The next stage, the planning and implementation of a risk management plan, can be a delicate balancing act, with organisations required to measure the extent of the risk to the organisation against the cost of addressing that specific risk. Ultimately, some level of risk may in fact be acceptable to the organisation on a cost/benefit analysis. This is a reality accepted in a legal context, with the standard typically applied being that organisations take “all reasonable steps” to eliminate or minimise risk in the workplace – the courts do not expect or demand perfection.

From a training perspective, the risk management plan may include a variety of measures including the implementation or updating of a policy or procedure, and related training. Policies and procedures are one of the most significant risk management tools that an organisation can utilise as part of its training regime, as they, set the standards expected by the organisation, standardise the approach taken by the organisation to the management of identified risks, and provide an objective reference point for employees and management.

However it is important that any training conducted for the purpose of managing workplace risk is also effectively implemented, or there can be serious consequences for the organisation. The most recent example of the impact on an organisation of training being deemed ineffective is the decision of the Full Federal Court in Richardson v Oracle Corporation Australia Pty Ltd.1

In that matter, the Federal Court at first instance held that the employer was vicariously liable for the sexual harassment of one of its former employees by another employee, despite, amongst other measures, having a Code of Conduct in place and providing refresher training every two years, because that training did not state that sexual harassment was against the law and did not refer to the relevant legal standard (being, in this case, the relevant legislation). The Court ordered that the employer pay the harassed employee $18,000 in general damages.

On appeal, the Full Federal Court increased the damages payable by the employer to its former employee to $130,000 and, in doing so, appeared to herald a new approach to the calculation of damages in sexual harassment matters.

Monitoring and evaluating the risk management plan

After a risk management plan is implemented, the organisation should then continue to monitor and evaluate the plan to ensure that it is and remains appropriate. Two key decisions need to be made by the business at this stage of the process, namely:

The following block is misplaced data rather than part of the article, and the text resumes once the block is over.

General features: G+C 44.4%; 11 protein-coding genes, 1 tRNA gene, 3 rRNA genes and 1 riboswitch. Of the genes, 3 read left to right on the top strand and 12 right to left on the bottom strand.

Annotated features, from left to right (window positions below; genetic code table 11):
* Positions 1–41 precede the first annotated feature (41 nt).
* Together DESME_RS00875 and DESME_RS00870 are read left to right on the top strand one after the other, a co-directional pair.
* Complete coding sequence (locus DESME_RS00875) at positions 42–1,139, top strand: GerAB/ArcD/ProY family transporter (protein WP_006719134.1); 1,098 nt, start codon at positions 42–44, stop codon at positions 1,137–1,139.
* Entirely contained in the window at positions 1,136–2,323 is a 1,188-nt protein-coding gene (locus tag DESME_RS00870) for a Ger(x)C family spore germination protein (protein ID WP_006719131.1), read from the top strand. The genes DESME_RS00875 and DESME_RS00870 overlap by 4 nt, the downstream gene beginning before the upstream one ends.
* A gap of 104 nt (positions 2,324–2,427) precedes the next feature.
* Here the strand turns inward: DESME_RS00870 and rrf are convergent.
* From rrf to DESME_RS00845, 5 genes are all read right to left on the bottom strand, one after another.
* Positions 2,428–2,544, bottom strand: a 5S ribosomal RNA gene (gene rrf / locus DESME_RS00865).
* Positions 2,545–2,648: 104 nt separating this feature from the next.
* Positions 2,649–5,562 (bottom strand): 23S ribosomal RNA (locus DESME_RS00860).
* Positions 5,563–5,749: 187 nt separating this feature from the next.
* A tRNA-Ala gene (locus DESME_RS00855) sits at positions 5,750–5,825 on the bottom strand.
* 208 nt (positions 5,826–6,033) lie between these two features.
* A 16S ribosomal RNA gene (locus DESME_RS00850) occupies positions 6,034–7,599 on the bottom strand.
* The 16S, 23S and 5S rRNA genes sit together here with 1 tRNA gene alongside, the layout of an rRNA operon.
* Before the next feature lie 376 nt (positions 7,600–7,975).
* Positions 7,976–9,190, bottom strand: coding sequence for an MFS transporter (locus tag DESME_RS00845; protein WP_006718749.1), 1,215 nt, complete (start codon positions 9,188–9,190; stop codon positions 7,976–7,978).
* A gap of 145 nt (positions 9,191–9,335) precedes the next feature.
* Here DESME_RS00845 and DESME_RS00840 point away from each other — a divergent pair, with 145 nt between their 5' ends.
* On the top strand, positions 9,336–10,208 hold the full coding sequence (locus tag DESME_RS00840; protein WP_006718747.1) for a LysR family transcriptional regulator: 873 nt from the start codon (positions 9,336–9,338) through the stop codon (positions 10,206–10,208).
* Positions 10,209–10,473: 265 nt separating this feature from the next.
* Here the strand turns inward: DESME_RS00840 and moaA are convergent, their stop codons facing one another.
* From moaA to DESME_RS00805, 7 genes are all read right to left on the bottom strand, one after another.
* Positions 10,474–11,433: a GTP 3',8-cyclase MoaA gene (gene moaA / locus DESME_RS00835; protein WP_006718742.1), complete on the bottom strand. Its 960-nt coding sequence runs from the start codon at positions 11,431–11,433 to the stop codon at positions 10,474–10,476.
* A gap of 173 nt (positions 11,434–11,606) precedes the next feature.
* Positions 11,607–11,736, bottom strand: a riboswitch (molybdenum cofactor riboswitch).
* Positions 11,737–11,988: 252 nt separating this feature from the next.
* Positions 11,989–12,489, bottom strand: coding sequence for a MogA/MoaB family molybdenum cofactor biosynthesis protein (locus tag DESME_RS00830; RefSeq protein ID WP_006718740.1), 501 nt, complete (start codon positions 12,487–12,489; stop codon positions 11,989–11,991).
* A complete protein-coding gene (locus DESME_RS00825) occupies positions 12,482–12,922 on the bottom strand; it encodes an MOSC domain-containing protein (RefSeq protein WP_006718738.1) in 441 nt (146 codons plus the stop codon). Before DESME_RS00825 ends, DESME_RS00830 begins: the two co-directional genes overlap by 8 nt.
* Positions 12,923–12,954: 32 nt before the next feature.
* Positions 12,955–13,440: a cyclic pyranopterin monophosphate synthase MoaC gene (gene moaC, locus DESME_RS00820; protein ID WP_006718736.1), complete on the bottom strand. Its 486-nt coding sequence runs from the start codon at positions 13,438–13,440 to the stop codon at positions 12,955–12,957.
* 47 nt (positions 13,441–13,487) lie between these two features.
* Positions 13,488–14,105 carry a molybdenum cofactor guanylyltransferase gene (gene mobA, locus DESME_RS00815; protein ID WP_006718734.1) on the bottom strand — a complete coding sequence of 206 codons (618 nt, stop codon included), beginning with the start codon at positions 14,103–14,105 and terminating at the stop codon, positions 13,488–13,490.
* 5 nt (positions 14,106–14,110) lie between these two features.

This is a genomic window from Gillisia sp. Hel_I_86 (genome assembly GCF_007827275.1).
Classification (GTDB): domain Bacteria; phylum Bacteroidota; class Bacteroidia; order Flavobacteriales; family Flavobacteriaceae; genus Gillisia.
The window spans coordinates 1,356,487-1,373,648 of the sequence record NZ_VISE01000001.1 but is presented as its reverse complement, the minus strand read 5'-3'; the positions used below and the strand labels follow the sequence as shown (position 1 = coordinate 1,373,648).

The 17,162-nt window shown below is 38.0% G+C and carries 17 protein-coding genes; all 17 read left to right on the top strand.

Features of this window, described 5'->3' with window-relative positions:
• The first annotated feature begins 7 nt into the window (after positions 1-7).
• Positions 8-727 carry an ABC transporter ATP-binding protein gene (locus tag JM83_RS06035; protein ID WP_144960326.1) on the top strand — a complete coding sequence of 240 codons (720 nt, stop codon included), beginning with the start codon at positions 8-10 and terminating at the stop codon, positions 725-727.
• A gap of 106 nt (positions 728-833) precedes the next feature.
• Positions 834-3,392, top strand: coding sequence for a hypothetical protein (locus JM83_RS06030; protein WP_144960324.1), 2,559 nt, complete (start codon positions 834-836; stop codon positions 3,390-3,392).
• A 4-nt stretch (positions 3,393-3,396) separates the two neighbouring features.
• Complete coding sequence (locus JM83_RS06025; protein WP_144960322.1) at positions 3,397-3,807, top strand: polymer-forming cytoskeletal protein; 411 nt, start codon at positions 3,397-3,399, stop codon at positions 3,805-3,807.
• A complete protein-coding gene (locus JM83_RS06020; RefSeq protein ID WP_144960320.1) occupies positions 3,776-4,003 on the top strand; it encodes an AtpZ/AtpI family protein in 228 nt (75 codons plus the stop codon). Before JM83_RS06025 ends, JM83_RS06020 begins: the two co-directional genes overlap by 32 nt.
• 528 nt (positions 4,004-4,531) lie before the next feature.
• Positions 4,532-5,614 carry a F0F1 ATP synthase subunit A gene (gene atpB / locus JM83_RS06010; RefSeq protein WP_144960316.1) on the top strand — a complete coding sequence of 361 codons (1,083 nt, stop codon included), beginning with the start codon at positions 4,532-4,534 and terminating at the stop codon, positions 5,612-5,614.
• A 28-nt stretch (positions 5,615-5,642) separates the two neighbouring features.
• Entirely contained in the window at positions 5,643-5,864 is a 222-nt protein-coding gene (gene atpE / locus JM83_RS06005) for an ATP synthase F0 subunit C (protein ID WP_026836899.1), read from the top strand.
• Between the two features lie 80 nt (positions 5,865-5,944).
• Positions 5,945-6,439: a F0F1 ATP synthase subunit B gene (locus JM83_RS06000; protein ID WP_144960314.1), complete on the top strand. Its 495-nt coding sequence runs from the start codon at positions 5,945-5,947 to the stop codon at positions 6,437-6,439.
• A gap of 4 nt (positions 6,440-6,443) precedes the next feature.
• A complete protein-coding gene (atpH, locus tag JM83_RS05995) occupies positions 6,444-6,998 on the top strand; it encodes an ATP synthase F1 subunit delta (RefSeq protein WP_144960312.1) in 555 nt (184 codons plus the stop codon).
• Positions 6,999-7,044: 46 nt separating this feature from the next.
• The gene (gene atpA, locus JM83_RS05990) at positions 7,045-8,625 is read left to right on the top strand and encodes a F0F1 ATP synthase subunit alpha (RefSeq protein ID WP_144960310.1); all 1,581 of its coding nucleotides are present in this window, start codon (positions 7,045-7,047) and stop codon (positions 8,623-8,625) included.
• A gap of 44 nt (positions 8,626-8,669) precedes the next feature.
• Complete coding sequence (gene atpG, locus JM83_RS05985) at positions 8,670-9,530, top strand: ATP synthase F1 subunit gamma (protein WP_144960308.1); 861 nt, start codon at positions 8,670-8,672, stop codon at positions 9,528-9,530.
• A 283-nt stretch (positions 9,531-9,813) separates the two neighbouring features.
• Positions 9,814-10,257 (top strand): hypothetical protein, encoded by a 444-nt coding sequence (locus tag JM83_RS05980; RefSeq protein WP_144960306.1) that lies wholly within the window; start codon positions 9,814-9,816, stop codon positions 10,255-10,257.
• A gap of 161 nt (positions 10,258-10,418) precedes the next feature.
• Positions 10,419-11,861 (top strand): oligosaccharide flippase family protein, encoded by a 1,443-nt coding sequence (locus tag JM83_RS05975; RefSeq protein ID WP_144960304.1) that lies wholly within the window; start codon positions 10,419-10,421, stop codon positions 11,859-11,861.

• what approach it intends to take in monitoring and evaluating the plan (for example, structured, ad hoc or continuous monitoring and evaluation (or a combination)); and
  • what standards it will apply in evaluating if the plan (that is, determining what “success” is in the context of managing a particular risk).

Reviewing and adapting the risk management plan

The final stage in the risk management cycle is reviewing and adapting the risk management plan based on the outcome of the monitoring and evaluation.

These outcomes may require a wholesale review of the risk management plan, or amendments to specific aspects of that plan, to rectify any deficiencies or introduce improvements.

If there are any changes to the risk management plan, the relevant personnel will need to be trained in respect of the amendments to that plan, including but not limited to in any changes to policies and procedures that apply to their employment.

What does your organisation need to consider in developing its training framework?

There is no “one size fits all” approach to training in a risk management context. The circumstances of your organisation at the relevant time will largely dictate the training framework that is implemented.

However, there are critical matters that every organisation needs to consider in reviewing or developing its training framework in support of its risk management strategy. These include:

  • What are the immediate areas of risk for the organisation, including areas in which it is obliged to provide training under relevant legislation or regulations?
  • Does the organisation have a heightened vulnerability in one or more risk areas that need to be addressed and, if so, what training is required to address those risk areas?
  • What is the organisation’s current training framework (including policies and procedures) and what, if any, of that framework is directed to managing the immediate areas of risk? Are there any gaps?
  • Are the organisation’s policies and procedures up to date? Do those policies and procedures need to be reviewed in light of any recent legal or other developments (including organisational or technological developments)?
  • What resources does the organisation have available for training? How are those resources going to be most effectively utilised?
  • What does the training need to cover in terms of content? Is it necessary to develop and rollout different training for different levels within the organisational structure?
  • How is the training to be delivered? Is there internal capability for developing and delivering the training, or would an external provider be preferable?
  • When should the training occur (for example, at induction or on promotion) and how often? Is refresher training required, and, if so, how often and in what form?
  • What steps are being taken by or on behalf of the organisation to record accurately, and retain records of, the training that is provided?

  1. Richardson v Oracle Corporation Australia Pty Ltd [2014] FCAFC 82 (15 July 2014)